I learned a bit about the Macarthurs in school – John was supposed to be “the father of the woolen industry” in colonial times sydney and his wife, Elizabeth, was, well, just his wife. Like all the other women of our past, she was a blurred figure on the sidelines.
Fifty years later, I was doing research for the book that would become The Secret River and came across an excerpt from one of his letters. She had asked William Dawes, an officer in the First Fleet, for astronomy lessons, but says, “I mistook my abilities and blushed at my mistake.” That word “blush” made me sit up and pay attention. Blushing is the body’s way of announcing some powerful feeling, usually one we prefer to hide. To a novelist’s mind, that blush indicated an interesting possibility about Mrs. Macarthur and Lieutenant Dawes.
So I read some of his other letters. Naturally, she was looking for what happened after the blush but, if she did, she wasn’t going to put it in writing.
Between the lines I caught a glimpse of something else. Elizabeth Macarthur was married to a man who, as her own letters show, was quick-tempered, vindictive, manipulative, thuggish. Her home, the Sydney Correctional Settlement, was a miserable place full of violence, pain and ugliness. Yet hardly a whisper of it appears in her cheerful letters.
I began to imagine the letters as a magnificent piece of fiction, sustained for 60 years. Here was Elizabeth, trapped in a dreadful marriage in a dreadful situation, but unable to write freely about any of it, because the conventions of her time and place dictated that a woman should be devoted to her husband and not complain about life. her.
But she would hardly be human if she did not want to register, somewhere, the truth behind her cheerful fiction. What if she had written some secret memoirs and hidden them? What if it had come out and somehow gotten into my hands and I transcribed and edited it?
That insight offered a way to write about a topic I’ve been mulling over all my writing life: the unreliability of any version of “truth.” No writing is a transparent window to a reality: the writer always has an objective that shapes his choices, whether he is aware of it or not. But that partial, simplified or false story can be powerful enough to erase any other. In the Australian context, the story of settlement and pioneering that settlers have been telling themselves for 200 years has, until recently, erased that of invasion and dispossession. How to look behind the history that dominates, to see the one that has been hidden?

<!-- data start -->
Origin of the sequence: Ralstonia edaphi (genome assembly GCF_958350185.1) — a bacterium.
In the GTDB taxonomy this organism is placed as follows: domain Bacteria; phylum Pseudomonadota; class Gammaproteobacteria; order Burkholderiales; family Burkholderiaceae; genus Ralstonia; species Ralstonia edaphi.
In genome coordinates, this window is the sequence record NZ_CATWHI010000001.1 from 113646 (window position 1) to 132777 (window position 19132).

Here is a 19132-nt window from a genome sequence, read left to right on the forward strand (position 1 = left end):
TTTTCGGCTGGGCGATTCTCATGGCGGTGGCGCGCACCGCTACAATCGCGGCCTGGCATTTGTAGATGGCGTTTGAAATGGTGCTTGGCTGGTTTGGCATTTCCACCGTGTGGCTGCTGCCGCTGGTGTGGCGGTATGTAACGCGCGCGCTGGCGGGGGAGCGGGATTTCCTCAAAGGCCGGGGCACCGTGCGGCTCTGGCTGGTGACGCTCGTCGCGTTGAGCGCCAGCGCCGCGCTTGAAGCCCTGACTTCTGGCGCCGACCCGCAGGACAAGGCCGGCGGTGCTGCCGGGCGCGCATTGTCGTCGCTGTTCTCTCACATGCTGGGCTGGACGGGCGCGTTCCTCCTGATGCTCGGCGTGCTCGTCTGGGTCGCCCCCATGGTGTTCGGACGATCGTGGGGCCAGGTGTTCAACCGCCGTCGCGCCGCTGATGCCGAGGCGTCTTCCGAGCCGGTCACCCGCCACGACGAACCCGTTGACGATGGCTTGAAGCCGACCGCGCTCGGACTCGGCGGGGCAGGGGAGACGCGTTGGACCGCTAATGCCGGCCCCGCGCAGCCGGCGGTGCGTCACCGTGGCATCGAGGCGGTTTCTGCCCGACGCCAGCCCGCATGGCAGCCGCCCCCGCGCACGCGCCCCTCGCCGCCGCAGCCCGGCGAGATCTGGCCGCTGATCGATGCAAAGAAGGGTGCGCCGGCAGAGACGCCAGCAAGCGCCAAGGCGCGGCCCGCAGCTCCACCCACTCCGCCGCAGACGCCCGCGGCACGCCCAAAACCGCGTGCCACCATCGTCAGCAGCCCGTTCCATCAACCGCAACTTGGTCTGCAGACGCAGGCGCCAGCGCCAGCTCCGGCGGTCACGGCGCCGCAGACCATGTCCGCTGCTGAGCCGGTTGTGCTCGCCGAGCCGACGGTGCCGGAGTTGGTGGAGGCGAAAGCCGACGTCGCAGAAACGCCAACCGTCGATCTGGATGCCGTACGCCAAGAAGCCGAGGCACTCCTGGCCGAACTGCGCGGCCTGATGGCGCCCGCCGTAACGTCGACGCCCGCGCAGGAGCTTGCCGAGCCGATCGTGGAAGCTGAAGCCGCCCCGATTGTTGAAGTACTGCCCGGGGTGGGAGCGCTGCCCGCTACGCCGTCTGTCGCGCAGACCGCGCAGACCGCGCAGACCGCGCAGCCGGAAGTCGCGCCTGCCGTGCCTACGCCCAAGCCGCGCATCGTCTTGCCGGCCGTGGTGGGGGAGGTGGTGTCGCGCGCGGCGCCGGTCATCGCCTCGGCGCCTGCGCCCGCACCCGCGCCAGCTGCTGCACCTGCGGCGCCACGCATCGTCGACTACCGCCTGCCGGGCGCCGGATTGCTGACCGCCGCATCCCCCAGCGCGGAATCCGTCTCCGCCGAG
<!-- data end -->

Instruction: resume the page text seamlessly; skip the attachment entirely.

I had the title of the book before I started writing: Don’t believe too fast.. Elizabeth Macarthur and the secret memoirs he was to write for her were a way of highlighting the unreliable nature of the narrative as much as the story itself. Playing with those ideas was a great pleasure, and she was happy with the novel, which ended up with the less schooly title of A Room Made of Leaves..
But the game he was playing was almost too successful: some readers thought the book was really a long-lost memoir. That made me stop. Elizabeth Macarthur was a real person. I had kidnapped her, to put it brutally, and imposed my own speculations on her. By telling a story about false stories, I could have created one myself.
That restlessness made me go back to reading the letters again. I don’t regret the novel, he had his own work to do. But a book of letters from him would tell a different kind of truth and unravel yet another layer of the story.
Some of Elizabeth’s earliest letters had been published in the 1980s by the forward-thinking historian Joy Hughes, and others in a 1914 Macarthur family history. The handwritten originals are in the Mitchell Library in Sydney. But there was nowhere to access Elizabeth’s lifelong letters in an easy-to-read form.
As I edited the letters (yes, this time I was really the editor), my understanding of Elizabeth Macarthur changed again, in the way your knowledge of a friend deepens and complicates over time. I appreciated even more his perceptive and ironically witty way with words. I recognized her as a woman of strong feelings that might have included, but also did not, a passion for William Dawes. And I saw that, yes, she may have chafed under the burden of being married to a difficult husband. But their relationship, like so many others, was probably complicated and contradictory, made up of equal parts love and disgust, loneliness and companionship. I’m so glad that she finally gets a chance to speak for herself.